In addition to valence and arousal, novelty is a
critical stimulus dimension for amygdala engage-
ment. Weierich, Wright, Negreira, Dickerson,
and Barrett (2010) conducted an fMRI study
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that examined the contributions of novelty, va-
lence, and arousal to amygdala activation. e
study showed that in comparison to negative (vs.
positive) and high (vs. low) arousal stimuli, the
amygdala had higher peak responses and a lon-
ger period of activation to novel (vs. familiar)
stimuli. ey also found that novelty could be
dissociated from valence and arousal and have
independent aective signicance. On a behav-
ioral level, the authors found a strong relation-
ship between novelty and arousal, demonstrating
that subjects found novel images more arousing,
which would, in turn, also have an impact on the
amygdala. Because amygdala activation links to
fear and anxiety, the novelty of stimuli should
be considered carefully in settings where people
might be vulnerable.
In another study, Ongur et al. (2005) found sig-
nicantly greater activation of the right hippo-
campus when subjects were discriminating previ-
ously seen stimuli as opposed to novel pairs of
visual stimuli. is result indicates that the hip-
pocampus also plays an important role in recog-
nizing relationships with previously seen stimuli,
but not with novel stimuli. e activation of the
hippocampus is relevant to the retrieval of previ-
ous memories and the creation of context. Failure
to retrieve memories and create a context links
to the notion of free-oating anxiety discussed
previously.
Culture
Some research shows that culture can also play
a role in emotional response to visual images.
Chiao et al. (2008) used fMRI to measure amyg-
dala response to a fearful, neutral, happy, or an-
gry expression in two distinct cultures: Japanese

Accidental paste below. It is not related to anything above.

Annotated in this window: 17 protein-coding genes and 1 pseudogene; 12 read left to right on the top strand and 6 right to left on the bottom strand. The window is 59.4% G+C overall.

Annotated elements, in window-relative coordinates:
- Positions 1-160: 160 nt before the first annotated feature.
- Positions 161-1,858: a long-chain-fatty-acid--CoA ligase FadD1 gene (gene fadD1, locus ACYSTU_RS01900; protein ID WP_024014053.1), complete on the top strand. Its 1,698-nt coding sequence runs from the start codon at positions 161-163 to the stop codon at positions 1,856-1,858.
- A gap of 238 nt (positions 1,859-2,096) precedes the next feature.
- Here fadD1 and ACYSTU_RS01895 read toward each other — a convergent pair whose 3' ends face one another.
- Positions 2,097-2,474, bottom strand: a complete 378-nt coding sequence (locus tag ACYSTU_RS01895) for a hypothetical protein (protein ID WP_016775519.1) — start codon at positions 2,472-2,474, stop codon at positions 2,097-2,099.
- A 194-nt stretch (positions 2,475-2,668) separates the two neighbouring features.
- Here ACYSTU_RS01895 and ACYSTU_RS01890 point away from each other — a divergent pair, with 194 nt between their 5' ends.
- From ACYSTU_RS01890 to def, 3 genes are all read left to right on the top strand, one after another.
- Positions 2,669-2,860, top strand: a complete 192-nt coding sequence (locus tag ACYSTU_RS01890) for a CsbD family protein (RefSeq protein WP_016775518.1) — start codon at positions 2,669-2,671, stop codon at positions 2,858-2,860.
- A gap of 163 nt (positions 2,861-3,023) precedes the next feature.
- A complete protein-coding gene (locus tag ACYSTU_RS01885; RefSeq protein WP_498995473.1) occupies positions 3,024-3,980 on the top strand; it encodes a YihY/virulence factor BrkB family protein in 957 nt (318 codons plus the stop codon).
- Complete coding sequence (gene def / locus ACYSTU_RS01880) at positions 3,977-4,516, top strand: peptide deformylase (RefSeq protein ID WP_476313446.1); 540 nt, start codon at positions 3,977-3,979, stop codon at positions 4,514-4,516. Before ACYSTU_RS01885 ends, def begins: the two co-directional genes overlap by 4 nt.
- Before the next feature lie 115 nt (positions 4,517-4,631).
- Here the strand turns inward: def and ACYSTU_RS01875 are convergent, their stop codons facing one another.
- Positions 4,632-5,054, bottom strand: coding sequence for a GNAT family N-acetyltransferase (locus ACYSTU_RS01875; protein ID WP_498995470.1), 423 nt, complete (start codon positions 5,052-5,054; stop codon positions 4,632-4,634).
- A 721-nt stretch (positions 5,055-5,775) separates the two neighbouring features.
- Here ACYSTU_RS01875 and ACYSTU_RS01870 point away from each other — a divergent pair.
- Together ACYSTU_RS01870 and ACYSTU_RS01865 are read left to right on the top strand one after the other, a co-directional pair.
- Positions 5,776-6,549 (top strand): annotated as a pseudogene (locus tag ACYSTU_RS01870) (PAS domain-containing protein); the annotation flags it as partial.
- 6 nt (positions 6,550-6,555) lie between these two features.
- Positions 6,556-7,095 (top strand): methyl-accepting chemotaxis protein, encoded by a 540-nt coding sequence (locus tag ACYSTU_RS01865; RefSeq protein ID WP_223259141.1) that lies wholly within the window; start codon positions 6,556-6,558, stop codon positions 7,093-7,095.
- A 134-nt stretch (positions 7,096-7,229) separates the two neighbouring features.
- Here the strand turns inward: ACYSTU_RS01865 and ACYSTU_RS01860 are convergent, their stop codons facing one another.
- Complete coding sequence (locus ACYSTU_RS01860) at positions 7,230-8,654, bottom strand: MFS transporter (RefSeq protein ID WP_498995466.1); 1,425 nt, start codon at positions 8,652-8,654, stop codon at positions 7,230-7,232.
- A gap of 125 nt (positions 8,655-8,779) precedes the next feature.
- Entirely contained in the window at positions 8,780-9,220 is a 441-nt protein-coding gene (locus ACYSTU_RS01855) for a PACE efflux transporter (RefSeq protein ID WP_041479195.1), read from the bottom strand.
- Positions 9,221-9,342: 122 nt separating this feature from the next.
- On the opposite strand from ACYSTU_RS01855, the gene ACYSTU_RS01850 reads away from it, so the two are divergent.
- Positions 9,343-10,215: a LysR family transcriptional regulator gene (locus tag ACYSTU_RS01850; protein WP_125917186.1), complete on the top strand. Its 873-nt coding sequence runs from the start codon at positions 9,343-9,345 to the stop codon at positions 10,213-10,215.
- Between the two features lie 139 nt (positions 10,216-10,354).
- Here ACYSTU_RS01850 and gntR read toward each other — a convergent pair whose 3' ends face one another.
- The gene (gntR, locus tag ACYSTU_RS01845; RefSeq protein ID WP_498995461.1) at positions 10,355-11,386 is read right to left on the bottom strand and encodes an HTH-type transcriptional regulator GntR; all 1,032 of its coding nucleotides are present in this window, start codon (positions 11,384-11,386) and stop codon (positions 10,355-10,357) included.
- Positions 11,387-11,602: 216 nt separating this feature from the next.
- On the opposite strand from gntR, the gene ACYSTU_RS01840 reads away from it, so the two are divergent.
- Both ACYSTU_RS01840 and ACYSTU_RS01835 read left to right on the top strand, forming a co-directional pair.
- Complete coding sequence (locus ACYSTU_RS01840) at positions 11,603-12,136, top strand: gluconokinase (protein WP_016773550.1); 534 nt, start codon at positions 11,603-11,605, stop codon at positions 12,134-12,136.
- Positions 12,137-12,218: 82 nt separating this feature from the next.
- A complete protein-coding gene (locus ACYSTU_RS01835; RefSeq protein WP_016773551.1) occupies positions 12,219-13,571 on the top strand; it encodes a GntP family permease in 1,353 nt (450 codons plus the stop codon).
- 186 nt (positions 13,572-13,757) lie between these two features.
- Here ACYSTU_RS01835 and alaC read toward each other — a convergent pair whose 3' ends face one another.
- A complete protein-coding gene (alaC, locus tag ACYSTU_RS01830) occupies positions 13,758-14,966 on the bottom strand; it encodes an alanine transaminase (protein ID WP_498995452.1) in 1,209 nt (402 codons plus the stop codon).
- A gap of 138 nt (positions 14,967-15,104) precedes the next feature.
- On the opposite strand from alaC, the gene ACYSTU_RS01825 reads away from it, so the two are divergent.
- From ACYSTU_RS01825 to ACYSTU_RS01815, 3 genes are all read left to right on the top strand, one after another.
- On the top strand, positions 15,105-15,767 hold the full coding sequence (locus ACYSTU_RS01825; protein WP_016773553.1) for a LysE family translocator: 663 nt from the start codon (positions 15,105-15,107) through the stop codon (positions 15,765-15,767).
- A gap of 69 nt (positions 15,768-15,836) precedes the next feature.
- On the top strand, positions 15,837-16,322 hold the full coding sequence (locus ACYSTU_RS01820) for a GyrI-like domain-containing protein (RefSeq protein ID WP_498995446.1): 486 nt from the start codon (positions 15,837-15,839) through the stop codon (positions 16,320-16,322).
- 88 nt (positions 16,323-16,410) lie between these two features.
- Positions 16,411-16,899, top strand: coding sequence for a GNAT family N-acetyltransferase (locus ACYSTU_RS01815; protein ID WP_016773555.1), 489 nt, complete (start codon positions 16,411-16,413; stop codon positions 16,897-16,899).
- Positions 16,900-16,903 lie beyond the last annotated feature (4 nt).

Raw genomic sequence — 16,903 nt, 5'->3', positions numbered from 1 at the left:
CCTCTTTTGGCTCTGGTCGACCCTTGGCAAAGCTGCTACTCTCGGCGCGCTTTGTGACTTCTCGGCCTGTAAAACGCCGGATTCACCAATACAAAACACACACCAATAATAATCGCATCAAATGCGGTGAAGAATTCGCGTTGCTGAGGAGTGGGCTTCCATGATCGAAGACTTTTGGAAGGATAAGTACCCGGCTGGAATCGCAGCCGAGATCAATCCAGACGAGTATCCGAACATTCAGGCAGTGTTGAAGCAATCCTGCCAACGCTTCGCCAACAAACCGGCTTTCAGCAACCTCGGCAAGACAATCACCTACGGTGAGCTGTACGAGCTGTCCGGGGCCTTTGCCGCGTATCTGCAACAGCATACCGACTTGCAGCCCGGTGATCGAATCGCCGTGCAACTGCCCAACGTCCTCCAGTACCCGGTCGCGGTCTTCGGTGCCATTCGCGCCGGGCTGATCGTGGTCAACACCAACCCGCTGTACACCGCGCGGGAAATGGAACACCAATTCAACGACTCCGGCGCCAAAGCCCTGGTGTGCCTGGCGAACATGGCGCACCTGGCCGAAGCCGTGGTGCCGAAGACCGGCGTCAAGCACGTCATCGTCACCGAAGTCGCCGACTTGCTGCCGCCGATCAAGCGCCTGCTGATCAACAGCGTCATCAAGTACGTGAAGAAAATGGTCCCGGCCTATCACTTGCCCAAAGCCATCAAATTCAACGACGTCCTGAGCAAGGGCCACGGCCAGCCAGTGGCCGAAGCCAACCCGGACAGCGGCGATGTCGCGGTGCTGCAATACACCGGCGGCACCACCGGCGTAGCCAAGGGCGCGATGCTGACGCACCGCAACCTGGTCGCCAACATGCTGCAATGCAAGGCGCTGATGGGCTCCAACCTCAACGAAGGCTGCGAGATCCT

and Caucasian. e authors found that the fear
response (measured by amygdala activation)
increased when fear was detected in members
of one’s own culture relative to other cultural
groups. Chiao et al. (2008) cited signicant be-
havioral studies on how recognition of emotional
expressions is greater for one’s own culture. is
is an interesting insight for multicultural societies
such as the United States. e role of culture may
relate to the response to familiar vs. novel stimuli.
Realism
Although the authors did not nd many arti-
cles that addressed the issue of style (for more
information on issues of style, the eld of neu-
roaesthetics must be studied), they did nd
that the level of realism in an image contrib-
uted to emotional response. For example, neu-
ral activity associated with empathy for pain
was found to be higher in response to realistic
pictures compared to cartoons (Gu & Han,
2007). In the previous section, the role of em-
pathy was discussed in the work of Saarela et
al. (2007), which showed that a pain response
can be triggered by empathy when seeing oth-
ers in pain. e issue of realism also connects
with familiarity and novelty. Abstracted images
may be more novel than realistic images viewed
in a persons day-to-day life. is review did
not locate any articles that compared abstrac-
tion to realism in the context of fear, anxiety,
and pain.
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Facial Expression
Another key property of visual content identied
in the literature was the presence of direct or in-
direct information. Irwin et al. (1996) found that
fearful stimuli like pictures of snakes, spiders, or
medical procedures (direct threat) can cause the
emotion of fear, but so can fearful expressions on
other people’s faces (indirect threat). Studies of
expressive faces and IAPS pictures suggest that
similar regions are involved in processing both
types of emotional stimuli. In a review of some of
the early neuroimaging studies on the role of the
amygdala, Whalen (1998) discusses the nding
that viewing a fearful face induces more fear than
viewing an angry face.
is seems counterintuitive because looking at
someone’s angry face can be construed as a direct
threat. Whalen proposed that fearful faces convey
the threat more ambiguously than angry faces by
signaling the presence of threat or danger with-
out identifying the source of the threat, whereas
angry faces signal a more direct and immediate
negative consequence. us, Whalen argues that,
because fearful faces require more information
about a probable threat than angry faces, they in-
duce greater activation of the amygdala. To quote
Whalen, “A system that modulates vigilance will
be preferentially activated by a stimulus that re-
quires additional information to be understood”
(Whalen, 1998, p. 181). is hypothesis was
tested in a neuroimaging study conducted by
Whalen et al. (2001), which found that the re-
sponses in the amygdala were more pronounced
for fearful faces than for angry faces.
Rapid Extraction of Information
Independent of the issues of subject matter, style,
or expression is the issue of how quickly informa-
tion can be extracted from an image. is is key